Gender differences of atrial and ventricular remodeling and autonomic tone in nonelite athletes

Wilhelm, Matthias; Roten, Laurent; Tanner, Hildegard; Wilhelm, Ilca; Schmid, Jean-Paul; Saner, Hugo (2011). Gender differences of atrial and ventricular remodeling and autonomic tone in nonelite athletes. American journal of cardiology, 108(10), pp. 1489-95. New York, N.Y.: Elsevier 10.1016/j.amjcard.2011.06.073

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Veteran endurance athletes have an increased risk of developing atrial fibrillation (AF), with a striking male predominance. We hypothesized that male athletes were more prone to atrial and ventricular remodeling and investigated the signal-averaged P wave and factors that promote the occurrence of AF. Nonelite athletes scheduled to participate in the 2010 Grand Prix of Bern, a 10-mile race, were invited. Of the 873 marathon and nonmarathon runners who were willing to participate, 68 female and 70 male athletes were randomly selected. The runners with cardiovascular disease or elevated blood pressure (>140/90 mm Hg) were excluded. Thus, 121 athletes were entered into the final analysis. Their mean age was 42 ± 7 years. No gender differences were found for age, lifetime training hours, or race time. The male athletes had a significantly longer signal-averaged P-wave duration (136 ± 12 vs 122 ± 10 ms; p <0.001). The left atrial volume was larger in the male athletes (56 ± 13 vs 49 ± 10 ml; p = 0.001), while left atrial volume index showed no differences (29 ± 7 vs 30 ± 6 ml/m²; p = 0.332). In male athletes, the left ventricular mass index (107 ± 17 vs 86 ± 16 g/m²; p <0.001) and relative wall thickness (0.44 ± 0.06 vs 0.41 ± 0.07; p = 0.004) were greater. No differences were found in the left ventricular ejection fraction (63 ± 4% vs 66 ± 6%; p = 0.112) and mitral annular tissue Doppler e' velocity (10.9 ± 1.5 vs 10.6 ± 1.5 cm/s; p = 0.187). However, the tissue Doppler a' velocity was higher (8.7 ± 1.2 vs 7.6 ± 1.3 cm/s; p < 0.001) in the male athletes. Male athletes had a higher systolic blood pressure at rest (123 ± 9 vs 110 ± 11 mm Hg; p < 0.001) and at peak exercise (180 ± 15 vs 169 ± 19 mm Hg; p = 0.001). In the frequency domain analysis of heart rate variability, the sympatho-vagal balance, represented by the low/high-frequency power ratio, was significantly greater in male athletes (5.8 ± 2.8 vs 3.9 ± 1.9; p < 0.001). Four athletes (3.3%) had at least one documented episode of paroxysmal AF, all were men (p = 0.042). In conclusion, for a comparable amount of training and performance, male athletes showed a more pronounced atrial remodeling, a concentric type of ventricular remodeling, and an altered diastolic function. A higher blood pressure at rest and during exercise and a higher sympathetic tone might be causal. The altered left atrial substrate might facilitate the occurrence of AF.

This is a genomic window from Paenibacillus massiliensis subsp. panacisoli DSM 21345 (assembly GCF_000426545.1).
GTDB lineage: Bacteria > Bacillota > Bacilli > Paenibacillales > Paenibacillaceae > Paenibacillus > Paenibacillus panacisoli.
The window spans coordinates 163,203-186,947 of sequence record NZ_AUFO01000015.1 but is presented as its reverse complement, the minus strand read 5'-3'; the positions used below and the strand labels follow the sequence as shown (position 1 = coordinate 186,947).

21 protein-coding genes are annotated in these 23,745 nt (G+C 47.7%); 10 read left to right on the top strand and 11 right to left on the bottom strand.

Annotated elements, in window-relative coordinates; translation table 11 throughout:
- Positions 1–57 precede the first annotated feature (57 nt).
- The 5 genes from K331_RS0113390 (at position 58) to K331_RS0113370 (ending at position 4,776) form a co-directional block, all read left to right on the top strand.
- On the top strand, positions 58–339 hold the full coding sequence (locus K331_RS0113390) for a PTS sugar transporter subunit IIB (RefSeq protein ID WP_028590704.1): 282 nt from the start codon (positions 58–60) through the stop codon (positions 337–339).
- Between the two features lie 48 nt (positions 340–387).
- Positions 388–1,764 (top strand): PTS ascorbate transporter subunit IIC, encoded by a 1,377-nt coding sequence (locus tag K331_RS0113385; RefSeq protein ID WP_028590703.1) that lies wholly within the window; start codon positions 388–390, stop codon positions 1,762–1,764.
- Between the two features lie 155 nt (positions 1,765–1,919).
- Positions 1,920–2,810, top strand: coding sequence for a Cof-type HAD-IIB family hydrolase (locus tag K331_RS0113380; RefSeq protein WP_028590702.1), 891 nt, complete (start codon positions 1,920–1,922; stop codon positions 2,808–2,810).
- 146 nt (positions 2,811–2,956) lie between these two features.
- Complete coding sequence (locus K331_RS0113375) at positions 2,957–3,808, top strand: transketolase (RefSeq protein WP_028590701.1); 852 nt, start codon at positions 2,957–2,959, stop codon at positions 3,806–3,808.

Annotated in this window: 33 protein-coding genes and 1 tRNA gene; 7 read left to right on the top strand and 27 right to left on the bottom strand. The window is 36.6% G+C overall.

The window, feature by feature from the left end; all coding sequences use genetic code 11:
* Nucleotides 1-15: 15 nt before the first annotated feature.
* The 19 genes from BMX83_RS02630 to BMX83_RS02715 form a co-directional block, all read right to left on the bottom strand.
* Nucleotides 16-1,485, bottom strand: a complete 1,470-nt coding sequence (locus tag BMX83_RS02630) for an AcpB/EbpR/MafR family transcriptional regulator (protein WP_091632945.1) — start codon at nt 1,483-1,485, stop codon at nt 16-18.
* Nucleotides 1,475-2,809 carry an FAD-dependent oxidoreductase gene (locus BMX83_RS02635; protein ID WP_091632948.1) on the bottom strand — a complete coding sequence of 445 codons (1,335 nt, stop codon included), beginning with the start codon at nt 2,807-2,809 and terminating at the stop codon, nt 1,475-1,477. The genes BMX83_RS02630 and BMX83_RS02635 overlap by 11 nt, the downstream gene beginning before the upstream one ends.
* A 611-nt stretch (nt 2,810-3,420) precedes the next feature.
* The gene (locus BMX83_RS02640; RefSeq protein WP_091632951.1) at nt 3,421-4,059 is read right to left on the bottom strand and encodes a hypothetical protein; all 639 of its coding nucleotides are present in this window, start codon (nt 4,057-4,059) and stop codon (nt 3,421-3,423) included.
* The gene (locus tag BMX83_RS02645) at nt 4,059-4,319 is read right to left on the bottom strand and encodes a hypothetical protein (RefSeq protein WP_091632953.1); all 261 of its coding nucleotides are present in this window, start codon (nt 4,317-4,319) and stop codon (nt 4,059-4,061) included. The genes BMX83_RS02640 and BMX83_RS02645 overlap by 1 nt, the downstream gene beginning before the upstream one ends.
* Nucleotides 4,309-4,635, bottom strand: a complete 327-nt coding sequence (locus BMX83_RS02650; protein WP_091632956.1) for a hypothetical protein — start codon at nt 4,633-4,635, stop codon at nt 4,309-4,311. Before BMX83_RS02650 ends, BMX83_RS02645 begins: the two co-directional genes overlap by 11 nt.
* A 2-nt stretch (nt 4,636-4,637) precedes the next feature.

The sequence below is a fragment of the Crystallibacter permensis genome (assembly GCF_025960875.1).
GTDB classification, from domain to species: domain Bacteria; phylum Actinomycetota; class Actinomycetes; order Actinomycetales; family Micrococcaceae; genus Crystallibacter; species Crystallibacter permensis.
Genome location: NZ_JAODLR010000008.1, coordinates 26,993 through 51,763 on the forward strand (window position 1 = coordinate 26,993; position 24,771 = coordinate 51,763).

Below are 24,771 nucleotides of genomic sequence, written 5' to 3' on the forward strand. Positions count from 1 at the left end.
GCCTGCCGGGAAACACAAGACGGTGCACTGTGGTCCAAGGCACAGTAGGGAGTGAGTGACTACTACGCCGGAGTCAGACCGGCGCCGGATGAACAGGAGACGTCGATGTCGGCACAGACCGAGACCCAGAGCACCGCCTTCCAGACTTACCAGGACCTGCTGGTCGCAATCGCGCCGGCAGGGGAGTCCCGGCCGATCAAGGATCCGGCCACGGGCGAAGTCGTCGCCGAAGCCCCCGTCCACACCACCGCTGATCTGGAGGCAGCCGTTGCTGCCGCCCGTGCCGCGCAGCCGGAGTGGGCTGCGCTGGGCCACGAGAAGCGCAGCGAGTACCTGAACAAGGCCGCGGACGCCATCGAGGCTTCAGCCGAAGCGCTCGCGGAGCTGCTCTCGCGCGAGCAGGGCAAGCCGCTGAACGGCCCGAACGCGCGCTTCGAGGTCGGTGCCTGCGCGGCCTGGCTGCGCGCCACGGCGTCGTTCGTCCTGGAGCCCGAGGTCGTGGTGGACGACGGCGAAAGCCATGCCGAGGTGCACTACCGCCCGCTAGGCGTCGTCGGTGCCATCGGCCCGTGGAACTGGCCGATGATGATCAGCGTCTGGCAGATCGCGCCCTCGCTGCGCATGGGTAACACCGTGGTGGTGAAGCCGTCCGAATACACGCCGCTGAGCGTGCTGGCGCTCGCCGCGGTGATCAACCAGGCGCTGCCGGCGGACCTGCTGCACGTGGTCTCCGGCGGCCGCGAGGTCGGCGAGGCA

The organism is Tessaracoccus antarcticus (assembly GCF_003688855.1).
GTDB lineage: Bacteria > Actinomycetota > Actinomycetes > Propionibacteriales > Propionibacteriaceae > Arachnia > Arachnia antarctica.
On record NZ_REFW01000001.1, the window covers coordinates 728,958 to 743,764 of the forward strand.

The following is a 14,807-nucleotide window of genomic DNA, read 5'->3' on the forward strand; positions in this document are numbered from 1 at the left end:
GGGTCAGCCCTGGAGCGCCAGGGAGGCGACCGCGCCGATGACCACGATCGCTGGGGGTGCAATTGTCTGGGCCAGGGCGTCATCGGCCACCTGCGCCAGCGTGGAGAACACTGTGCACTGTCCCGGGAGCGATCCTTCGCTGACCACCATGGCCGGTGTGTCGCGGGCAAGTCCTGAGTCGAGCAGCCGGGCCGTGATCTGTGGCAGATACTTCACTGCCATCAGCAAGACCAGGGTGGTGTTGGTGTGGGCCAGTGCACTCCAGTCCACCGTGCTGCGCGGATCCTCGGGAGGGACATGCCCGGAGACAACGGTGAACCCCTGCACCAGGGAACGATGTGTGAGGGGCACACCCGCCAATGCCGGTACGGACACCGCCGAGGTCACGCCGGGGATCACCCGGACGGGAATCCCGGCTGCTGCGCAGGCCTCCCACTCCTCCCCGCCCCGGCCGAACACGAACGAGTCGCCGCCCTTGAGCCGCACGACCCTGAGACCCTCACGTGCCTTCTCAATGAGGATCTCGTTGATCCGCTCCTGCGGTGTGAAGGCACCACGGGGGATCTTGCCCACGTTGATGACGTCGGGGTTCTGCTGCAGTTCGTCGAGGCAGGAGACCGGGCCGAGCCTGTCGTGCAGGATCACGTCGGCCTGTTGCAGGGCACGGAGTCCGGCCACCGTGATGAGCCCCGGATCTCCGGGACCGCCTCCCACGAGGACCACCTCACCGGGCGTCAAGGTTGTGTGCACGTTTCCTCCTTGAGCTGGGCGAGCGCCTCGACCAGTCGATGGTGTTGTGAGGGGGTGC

Item Type:

Journal Article (Original Article)

Division/Institute:

04 Faculty of Medicine > Department of Cardiovascular Disorders (DHGE) > Clinic of Cardiology

UniBE Contributor:

Wilhelm, Matthias; Roten, Laurent; Tanner, Hildegard; Schmid, Jean-Paul and Saner, Hugo

ISSN:

0002-9149

Publisher:

Elsevier

Language:

English

Submitter:

Factscience Import

Date Deposited:

04 Oct 2013 14:21

Last Modified:

06 Dec 2013 13:27

Publisher DOI:

10.1016/j.amjcard.2011.06.073

PubMed ID:

21864814

Web of Science ID:

000297435100019

URI:

https://boris.unibe.ch/id/eprint/7197 (FactScience: 212382)

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